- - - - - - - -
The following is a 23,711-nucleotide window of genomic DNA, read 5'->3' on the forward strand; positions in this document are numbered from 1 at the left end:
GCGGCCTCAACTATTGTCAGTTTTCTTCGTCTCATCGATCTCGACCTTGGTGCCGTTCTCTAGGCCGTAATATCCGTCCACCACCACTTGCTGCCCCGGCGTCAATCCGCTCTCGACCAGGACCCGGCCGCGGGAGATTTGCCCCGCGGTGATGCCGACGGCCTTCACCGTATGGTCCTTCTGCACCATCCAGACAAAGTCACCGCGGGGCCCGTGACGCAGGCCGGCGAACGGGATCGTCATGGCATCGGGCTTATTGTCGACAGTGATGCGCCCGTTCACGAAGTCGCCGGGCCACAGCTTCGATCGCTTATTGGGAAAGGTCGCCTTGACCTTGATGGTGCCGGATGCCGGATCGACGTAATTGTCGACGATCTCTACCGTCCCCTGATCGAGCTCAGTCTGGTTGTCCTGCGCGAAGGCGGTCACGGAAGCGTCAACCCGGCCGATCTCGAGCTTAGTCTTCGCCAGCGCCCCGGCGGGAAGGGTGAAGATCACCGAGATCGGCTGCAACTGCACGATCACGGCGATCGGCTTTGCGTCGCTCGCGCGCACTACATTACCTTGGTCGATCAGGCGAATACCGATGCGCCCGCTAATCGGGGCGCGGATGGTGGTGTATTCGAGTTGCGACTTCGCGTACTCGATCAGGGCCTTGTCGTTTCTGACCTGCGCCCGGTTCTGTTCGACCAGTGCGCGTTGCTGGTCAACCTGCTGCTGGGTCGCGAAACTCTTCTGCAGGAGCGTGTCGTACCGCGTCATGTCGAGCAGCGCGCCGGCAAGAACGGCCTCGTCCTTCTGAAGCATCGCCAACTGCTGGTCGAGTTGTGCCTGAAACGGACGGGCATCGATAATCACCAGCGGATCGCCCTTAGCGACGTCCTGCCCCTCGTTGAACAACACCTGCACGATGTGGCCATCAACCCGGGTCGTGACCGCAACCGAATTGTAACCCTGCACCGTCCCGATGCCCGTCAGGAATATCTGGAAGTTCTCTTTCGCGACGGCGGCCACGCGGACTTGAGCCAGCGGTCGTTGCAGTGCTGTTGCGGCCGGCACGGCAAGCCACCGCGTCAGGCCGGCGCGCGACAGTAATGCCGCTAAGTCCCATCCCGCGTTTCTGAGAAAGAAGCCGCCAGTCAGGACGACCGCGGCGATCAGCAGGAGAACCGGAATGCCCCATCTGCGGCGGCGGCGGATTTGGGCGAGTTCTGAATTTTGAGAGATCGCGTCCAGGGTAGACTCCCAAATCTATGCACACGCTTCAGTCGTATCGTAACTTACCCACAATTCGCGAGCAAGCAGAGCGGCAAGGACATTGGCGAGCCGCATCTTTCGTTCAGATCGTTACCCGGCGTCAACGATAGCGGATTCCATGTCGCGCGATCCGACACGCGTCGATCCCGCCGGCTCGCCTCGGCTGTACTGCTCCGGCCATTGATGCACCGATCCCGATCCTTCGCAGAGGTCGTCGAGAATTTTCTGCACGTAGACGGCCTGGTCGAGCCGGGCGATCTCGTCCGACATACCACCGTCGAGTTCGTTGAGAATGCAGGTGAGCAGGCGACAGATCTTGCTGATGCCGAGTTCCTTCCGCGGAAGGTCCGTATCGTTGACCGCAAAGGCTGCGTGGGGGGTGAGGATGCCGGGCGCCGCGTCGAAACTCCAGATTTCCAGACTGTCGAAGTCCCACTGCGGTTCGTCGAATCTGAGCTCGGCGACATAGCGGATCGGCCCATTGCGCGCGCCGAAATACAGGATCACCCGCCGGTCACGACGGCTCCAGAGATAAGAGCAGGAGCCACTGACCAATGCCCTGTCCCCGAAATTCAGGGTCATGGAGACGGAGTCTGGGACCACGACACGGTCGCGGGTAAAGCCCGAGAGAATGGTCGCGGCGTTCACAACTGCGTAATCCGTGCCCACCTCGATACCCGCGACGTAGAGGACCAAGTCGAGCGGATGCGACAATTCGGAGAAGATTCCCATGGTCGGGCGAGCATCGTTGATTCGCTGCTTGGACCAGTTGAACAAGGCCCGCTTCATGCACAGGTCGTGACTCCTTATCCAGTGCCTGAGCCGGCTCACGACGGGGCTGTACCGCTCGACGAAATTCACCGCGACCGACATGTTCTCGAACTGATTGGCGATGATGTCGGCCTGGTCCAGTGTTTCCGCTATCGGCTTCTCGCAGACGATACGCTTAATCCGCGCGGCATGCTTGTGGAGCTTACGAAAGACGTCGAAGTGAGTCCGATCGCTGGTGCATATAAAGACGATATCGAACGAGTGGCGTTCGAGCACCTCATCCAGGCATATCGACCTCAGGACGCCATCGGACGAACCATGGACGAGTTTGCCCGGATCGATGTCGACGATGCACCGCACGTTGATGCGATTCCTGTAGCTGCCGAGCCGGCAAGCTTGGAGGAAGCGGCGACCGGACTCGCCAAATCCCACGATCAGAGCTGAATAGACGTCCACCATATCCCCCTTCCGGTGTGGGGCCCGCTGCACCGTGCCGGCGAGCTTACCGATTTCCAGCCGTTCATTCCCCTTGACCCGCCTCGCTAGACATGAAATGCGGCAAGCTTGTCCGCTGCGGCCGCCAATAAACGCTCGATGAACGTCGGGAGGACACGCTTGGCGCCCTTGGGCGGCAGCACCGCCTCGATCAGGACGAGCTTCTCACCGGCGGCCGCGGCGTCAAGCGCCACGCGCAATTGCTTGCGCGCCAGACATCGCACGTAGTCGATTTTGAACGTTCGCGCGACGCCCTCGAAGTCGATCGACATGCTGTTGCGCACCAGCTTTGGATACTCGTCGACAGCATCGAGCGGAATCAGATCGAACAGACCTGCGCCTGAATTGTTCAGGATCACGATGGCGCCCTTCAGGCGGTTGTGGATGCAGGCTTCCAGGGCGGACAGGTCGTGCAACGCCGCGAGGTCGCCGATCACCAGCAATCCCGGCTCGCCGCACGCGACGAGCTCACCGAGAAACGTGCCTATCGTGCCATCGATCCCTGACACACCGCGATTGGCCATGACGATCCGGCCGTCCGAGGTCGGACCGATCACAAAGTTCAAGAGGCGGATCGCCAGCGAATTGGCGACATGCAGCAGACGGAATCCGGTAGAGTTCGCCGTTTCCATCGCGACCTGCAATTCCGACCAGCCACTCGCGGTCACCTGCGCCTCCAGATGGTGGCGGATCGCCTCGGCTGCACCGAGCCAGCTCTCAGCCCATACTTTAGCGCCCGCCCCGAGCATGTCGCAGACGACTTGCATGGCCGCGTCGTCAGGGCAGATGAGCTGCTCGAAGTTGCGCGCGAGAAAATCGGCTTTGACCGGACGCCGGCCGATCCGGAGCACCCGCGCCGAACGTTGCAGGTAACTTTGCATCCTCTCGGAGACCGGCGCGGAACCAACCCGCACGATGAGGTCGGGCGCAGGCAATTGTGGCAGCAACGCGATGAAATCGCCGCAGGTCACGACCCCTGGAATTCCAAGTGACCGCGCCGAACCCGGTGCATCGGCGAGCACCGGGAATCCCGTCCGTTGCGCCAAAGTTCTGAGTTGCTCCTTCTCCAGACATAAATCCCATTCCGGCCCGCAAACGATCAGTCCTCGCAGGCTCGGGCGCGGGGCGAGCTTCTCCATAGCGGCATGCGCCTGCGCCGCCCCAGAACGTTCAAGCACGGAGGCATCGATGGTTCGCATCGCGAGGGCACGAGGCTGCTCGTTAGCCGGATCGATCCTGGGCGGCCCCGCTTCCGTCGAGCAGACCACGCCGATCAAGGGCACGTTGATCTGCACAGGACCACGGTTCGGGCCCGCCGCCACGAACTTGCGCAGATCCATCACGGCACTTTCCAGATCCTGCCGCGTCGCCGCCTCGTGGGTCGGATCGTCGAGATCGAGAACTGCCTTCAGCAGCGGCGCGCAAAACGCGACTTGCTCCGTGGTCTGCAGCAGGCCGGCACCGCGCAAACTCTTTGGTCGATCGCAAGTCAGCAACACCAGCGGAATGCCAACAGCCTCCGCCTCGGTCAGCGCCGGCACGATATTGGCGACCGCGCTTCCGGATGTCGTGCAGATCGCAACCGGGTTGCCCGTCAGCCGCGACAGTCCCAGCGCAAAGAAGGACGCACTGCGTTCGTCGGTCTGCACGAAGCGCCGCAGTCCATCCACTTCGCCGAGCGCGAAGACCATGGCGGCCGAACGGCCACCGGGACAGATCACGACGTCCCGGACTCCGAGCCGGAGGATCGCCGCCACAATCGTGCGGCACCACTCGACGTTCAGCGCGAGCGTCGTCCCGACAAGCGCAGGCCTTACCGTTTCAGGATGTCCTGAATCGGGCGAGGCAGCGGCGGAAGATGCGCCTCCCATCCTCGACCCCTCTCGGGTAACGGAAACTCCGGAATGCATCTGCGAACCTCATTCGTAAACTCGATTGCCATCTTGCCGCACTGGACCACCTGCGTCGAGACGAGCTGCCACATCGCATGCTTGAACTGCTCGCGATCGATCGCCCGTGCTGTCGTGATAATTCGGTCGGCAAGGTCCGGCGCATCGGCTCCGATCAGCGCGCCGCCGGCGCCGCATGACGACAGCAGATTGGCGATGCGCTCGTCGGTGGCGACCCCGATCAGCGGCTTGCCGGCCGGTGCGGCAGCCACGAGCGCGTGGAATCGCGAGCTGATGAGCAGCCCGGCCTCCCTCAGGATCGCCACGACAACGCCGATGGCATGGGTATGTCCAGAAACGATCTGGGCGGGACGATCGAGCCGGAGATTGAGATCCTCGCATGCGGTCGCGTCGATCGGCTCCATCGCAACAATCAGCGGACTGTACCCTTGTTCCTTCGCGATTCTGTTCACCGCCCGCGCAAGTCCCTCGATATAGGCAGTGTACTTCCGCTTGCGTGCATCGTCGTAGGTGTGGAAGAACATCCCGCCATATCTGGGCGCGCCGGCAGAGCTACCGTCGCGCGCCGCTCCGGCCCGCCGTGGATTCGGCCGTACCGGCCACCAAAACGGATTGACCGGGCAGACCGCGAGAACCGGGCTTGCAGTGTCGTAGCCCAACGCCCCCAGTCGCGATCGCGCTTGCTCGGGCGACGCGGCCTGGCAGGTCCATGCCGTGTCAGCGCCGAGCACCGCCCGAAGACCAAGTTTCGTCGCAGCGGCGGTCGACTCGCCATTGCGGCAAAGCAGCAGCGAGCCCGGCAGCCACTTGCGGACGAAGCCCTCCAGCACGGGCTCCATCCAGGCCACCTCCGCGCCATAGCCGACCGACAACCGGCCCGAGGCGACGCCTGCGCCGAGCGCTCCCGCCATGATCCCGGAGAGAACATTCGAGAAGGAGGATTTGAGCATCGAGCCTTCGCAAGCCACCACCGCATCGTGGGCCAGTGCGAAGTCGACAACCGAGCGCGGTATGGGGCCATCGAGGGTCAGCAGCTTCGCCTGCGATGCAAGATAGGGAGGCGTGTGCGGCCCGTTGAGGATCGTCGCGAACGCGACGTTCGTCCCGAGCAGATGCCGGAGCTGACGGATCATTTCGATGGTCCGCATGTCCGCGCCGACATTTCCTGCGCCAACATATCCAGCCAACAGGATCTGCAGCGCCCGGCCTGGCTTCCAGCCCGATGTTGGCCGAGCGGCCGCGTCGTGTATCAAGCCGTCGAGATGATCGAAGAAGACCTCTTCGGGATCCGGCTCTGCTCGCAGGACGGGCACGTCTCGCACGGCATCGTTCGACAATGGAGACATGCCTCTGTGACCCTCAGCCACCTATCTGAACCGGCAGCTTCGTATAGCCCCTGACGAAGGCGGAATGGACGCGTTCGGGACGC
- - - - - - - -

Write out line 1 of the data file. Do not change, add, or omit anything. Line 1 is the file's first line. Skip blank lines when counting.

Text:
The following is a 23,711-nucleotide window of genomic DNA, read 5'->3' on the forward strand; positions in this document are numbered from 1 at the left end: